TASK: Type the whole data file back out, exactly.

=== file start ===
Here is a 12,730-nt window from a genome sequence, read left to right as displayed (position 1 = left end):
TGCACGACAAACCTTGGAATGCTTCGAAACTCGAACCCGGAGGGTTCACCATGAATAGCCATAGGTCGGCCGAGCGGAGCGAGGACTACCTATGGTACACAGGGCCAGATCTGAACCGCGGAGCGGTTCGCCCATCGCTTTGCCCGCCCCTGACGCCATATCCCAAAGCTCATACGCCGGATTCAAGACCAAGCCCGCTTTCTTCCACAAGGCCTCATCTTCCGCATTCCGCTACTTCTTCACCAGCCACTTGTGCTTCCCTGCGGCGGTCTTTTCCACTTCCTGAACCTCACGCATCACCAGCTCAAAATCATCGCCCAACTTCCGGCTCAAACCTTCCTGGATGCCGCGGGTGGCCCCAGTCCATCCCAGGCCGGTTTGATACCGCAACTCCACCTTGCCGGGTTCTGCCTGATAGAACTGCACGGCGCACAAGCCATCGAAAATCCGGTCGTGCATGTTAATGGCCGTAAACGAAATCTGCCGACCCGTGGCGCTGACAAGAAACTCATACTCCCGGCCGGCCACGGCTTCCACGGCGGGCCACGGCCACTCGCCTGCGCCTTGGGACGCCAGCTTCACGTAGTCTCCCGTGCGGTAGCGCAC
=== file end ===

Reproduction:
Here is a 12,730-nt window from a genome sequence, read left to right as displayed (position 1 = left end):
TGCACGACAAACCTTGGAATGCTTCGAAACTCGAACCCGGAGGGTTCACCATGAATAGCCATAGGTCGGCCGAGCGGAGCGAGGACTACCTATGGTACACAGGGCCAGATCTGAACCGCGGAGCGGTTCGCCCATCGCTTTGCCCGCCCCTGACGCCATATCCCAAAGCTCATACGCCGGATTCAAGACCAAGCCCGCTTTCTTCCACAAGGCCTCATCTTCCGCATTCCGCTACTTCTTCACCAGCCACTTGTGCTTCCCTGCGGCGGTCTTTTCCACTTCCTGAACCTCACGCATCACCAGCTCAAAATCATCGCCCAACTTCCGGCTCAAACCTTCCTGGATGCCGCGGGTGGCCCCAGTCCATCCCAGGCCGGTTTGATACCGCAACTCCACCTTGCCGGGTTCTGCCTGATAGAACTGCACGGCGCACAAGCCATCGAAAATCCGGTCGTGCATGTTAATGGCCGTAAACGAAATCTGCCGACCCGTGGCGCTGACAAGAAACTCATACTCCCGGCCGGCCACGGCTTCCACGGCGGGCCACGGCCACTCGCCTGCGCCTTGGGACGCCAGCTTCACGTAGTCTCCCGTGCGGTAGCGCAC